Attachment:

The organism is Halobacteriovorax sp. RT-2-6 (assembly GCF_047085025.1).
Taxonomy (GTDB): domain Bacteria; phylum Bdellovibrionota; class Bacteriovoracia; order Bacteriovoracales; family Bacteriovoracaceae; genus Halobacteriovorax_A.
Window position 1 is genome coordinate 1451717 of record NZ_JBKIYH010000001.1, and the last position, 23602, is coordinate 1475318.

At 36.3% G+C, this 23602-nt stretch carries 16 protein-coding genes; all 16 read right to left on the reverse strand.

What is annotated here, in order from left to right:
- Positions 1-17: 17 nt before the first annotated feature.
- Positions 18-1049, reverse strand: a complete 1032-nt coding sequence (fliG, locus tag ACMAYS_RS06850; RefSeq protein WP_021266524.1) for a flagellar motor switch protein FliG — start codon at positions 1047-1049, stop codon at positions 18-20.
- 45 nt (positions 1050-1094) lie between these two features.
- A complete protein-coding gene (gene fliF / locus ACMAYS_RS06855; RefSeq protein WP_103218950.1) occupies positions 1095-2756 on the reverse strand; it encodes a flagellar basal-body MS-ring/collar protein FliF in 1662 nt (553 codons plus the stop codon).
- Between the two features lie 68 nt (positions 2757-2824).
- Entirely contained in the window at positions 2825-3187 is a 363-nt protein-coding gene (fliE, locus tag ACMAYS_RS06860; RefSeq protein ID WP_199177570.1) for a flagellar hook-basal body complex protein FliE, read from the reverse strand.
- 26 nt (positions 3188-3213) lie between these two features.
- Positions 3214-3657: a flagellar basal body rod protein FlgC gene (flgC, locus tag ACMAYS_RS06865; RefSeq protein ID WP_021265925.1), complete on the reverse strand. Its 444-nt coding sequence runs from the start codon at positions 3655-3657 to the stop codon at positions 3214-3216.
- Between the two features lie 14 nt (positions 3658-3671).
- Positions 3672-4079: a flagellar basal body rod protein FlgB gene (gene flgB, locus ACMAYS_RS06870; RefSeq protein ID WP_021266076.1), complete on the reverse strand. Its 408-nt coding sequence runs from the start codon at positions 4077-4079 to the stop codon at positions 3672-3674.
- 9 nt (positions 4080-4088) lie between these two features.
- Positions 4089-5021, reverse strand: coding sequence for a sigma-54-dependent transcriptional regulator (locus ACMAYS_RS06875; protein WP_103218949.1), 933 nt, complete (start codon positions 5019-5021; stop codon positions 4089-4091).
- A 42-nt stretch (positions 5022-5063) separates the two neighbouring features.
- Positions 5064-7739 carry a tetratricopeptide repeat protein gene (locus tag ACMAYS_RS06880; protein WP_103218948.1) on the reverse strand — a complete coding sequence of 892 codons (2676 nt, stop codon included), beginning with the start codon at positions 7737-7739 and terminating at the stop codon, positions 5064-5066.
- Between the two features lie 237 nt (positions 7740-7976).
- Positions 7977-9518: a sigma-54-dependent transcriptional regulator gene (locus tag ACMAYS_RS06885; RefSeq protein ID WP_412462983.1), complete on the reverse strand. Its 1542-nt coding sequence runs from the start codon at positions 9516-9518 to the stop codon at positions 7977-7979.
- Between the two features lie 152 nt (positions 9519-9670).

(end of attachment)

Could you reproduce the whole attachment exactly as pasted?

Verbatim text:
The organism is Halobacteriovorax sp. RT-2-6 (assembly GCF_047085025.1).
Taxonomy (GTDB): domain Bacteria; phylum Bdellovibrionota; class Bacteriovoracia; order Bacteriovoracales; family Bacteriovoracaceae; genus Halobacteriovorax_A.
Window position 1 is genome coordinate 1451717 of record NZ_JBKIYH010000001.1, and the last position, 23602, is coordinate 1475318.

At 36.3% G+C, this 23602-nt stretch carries 16 protein-coding genes; all 16 read right to left on the reverse strand.

What is annotated here, in order from left to right:
- Positions 1-17: 17 nt before the first annotated feature.
- Positions 18-1049, reverse strand: a complete 1032-nt coding sequence (fliG, locus tag ACMAYS_RS06850; RefSeq protein WP_021266524.1) for a flagellar motor switch protein FliG — start codon at positions 1047-1049, stop codon at positions 18-20.
- 45 nt (positions 1050-1094) lie between these two features.
- A complete protein-coding gene (gene fliF / locus ACMAYS_RS06855; RefSeq protein WP_103218950.1) occupies positions 1095-2756 on the reverse strand; it encodes a flagellar basal-body MS-ring/collar protein FliF in 1662 nt (553 codons plus the stop codon).
- Between the two features lie 68 nt (positions 2757-2824).
- Entirely contained in the window at positions 2825-3187 is a 363-nt protein-coding gene (fliE, locus tag ACMAYS_RS06860; RefSeq protein ID WP_199177570.1) for a flagellar hook-basal body complex protein FliE, read from the reverse strand.
- 26 nt (positions 3188-3213) lie between these two features.
- Positions 3214-3657: a flagellar basal body rod protein FlgC gene (flgC, locus tag ACMAYS_RS06865; RefSeq protein ID WP_021265925.1), complete on the reverse strand. Its 444-nt coding sequence runs from the start codon at positions 3655-3657 to the stop codon at positions 3214-3216.
- Between the two features lie 14 nt (positions 3658-3671).
- Positions 3672-4079: a flagellar basal body rod protein FlgB gene (gene flgB, locus ACMAYS_RS06870; RefSeq protein ID WP_021266076.1), complete on the reverse strand. Its 408-nt coding sequence runs from the start codon at positions 4077-4079 to the stop codon at positions 3672-3674.
- 9 nt (positions 4080-4088) lie between these two features.
- Positions 4089-5021, reverse strand: coding sequence for a sigma-54-dependent transcriptional regulator (locus ACMAYS_RS06875; protein WP_103218949.1), 933 nt, complete (start codon positions 5019-5021; stop codon positions 4089-4091).
- A 42-nt stretch (positions 5022-5063) separates the two neighbouring features.
- Positions 5064-7739 carry a tetratricopeptide repeat protein gene (locus tag ACMAYS_RS06880; protein WP_103218948.1) on the reverse strand — a complete coding sequence of 892 codons (2676 nt, stop codon included), beginning with the start codon at positions 7737-7739 and terminating at the stop codon, positions 5064-5066.
- Between the two features lie 237 nt (positions 7740-7976).
- Positions 7977-9518: a sigma-54-dependent transcriptional regulator gene (locus tag ACMAYS_RS06885; RefSeq protein ID WP_412462983.1), complete on the reverse strand. Its 1542-nt coding sequence runs from the start codon at positions 9516-9518 to the stop codon at positions 7977-7979.
- Between the two features lie 152 nt (positions 9519-9670).